A comparison of the average market rates of return for the city’s four pension plans released this week by the city administration shows that they outperformed the state employee retirement system in the one-year period ending Dec. 31 as well as the average five-year rate. The plans also exceeded or were equal to the state’s 10-year rate.
According to an actuarial valuation of the state Employees’ Retirement system, as of Dec. 31, 2012, the state’s 12-month average was 12.49 percent. The city’s Police I and Fire plan for the same time frames had a rate of 12.7 percent; the rates for the Fire II, Police II and Municipal were 12.6, 12.7, and 12.9 percent, respectively.
For the most recent quarter, the state system’s five-year rate of return was 3.94 percent. The averages for the same time period for Police I and Fire was 5.7 percent. The other three plans averaged 5.8 percent.
The state’s 10-year average, an important benchmark when examining pension investment returns, was 8.30 percent, while the city’s Police I and Fire averaged 8.3 percent and Police II averaged 8.4 percent, Mayor Scott Avedisian said in a release. Fire II was at an 8.4 percent average and Municipal at 8.3 percent.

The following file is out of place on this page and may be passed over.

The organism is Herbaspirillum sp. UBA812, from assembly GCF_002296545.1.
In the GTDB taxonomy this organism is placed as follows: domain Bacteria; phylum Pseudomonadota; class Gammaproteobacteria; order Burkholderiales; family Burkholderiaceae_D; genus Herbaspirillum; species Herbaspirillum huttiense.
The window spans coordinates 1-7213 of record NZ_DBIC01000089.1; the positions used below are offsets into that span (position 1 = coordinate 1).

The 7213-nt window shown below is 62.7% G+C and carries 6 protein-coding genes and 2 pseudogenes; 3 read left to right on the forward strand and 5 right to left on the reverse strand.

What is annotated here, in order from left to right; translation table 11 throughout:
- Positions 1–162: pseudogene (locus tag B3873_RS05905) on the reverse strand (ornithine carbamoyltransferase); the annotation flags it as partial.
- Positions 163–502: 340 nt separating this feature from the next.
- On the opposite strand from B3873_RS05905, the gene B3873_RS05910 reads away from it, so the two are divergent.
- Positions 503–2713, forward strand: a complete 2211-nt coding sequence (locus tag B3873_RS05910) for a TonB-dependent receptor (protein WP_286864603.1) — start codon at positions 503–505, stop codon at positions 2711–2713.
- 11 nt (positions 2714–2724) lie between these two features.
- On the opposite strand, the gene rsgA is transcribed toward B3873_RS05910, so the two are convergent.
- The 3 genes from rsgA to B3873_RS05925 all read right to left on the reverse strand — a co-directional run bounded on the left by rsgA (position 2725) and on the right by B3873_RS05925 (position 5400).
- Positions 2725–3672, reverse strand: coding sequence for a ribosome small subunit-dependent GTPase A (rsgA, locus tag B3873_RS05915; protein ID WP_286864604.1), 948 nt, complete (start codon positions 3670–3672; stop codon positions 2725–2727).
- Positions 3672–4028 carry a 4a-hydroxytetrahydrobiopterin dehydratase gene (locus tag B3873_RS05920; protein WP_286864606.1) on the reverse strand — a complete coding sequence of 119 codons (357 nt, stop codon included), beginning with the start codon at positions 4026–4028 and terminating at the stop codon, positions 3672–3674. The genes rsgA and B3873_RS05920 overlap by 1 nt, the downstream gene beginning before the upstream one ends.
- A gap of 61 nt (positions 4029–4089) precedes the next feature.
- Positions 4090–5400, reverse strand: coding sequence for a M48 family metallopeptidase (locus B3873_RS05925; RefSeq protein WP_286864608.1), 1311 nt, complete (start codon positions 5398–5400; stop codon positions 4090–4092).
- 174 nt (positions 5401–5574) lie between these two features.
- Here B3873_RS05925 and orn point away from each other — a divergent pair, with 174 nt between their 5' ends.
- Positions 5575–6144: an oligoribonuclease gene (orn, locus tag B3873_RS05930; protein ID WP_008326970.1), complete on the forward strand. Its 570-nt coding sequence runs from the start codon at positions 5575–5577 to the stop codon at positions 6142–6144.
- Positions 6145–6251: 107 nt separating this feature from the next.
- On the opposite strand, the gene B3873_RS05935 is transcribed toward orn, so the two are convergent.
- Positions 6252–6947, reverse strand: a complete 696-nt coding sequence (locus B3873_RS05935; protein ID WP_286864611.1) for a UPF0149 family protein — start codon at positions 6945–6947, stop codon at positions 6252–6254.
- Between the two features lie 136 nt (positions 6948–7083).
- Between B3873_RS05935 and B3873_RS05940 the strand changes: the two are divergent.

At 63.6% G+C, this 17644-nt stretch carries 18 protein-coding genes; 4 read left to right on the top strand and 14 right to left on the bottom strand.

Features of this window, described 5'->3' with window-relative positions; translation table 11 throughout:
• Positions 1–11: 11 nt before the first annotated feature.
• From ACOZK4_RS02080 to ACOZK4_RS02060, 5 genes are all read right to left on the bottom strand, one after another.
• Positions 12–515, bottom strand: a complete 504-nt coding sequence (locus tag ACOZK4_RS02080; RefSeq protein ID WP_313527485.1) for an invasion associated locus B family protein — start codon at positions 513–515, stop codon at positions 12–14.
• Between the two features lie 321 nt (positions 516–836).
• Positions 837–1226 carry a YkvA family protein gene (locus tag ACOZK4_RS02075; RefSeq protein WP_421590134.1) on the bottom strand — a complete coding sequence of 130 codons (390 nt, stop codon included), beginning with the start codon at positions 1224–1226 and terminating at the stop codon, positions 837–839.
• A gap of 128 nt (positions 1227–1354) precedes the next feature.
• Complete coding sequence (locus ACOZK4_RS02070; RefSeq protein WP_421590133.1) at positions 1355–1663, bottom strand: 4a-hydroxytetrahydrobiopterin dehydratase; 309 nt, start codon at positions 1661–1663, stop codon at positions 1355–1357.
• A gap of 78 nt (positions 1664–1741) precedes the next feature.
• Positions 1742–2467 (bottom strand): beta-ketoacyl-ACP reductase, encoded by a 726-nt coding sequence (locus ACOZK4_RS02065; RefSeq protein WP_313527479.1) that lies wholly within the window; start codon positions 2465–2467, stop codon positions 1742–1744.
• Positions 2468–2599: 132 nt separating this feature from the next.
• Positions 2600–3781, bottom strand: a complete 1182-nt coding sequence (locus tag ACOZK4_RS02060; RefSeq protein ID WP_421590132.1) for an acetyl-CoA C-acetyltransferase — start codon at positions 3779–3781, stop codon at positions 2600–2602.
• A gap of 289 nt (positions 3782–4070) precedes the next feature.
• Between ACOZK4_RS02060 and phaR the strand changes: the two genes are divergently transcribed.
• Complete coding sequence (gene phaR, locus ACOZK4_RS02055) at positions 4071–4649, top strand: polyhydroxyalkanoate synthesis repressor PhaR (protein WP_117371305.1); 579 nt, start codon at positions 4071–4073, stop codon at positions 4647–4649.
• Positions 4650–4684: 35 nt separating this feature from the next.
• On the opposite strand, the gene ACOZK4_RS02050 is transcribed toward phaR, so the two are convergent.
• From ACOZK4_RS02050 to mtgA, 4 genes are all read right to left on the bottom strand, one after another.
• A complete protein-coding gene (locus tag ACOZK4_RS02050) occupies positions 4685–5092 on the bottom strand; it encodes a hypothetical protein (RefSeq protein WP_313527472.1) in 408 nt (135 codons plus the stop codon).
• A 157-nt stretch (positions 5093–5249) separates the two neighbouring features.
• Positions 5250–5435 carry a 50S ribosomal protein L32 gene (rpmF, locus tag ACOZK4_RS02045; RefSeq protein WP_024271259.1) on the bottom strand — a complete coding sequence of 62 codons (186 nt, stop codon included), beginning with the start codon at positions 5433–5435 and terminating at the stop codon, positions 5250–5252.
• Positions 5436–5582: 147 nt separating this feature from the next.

“The city takes its fiduciary responsibility to our employees very seriously,” Avedisian said. “These figures show that our plans are recovering from the economic downturn that began several years ago. I know that our Municipal Retirement Board members and those who oversee our police and fire pension systems will continue to work with our investment advisors, actuaries and finance team to ensure the continued health of these plans.”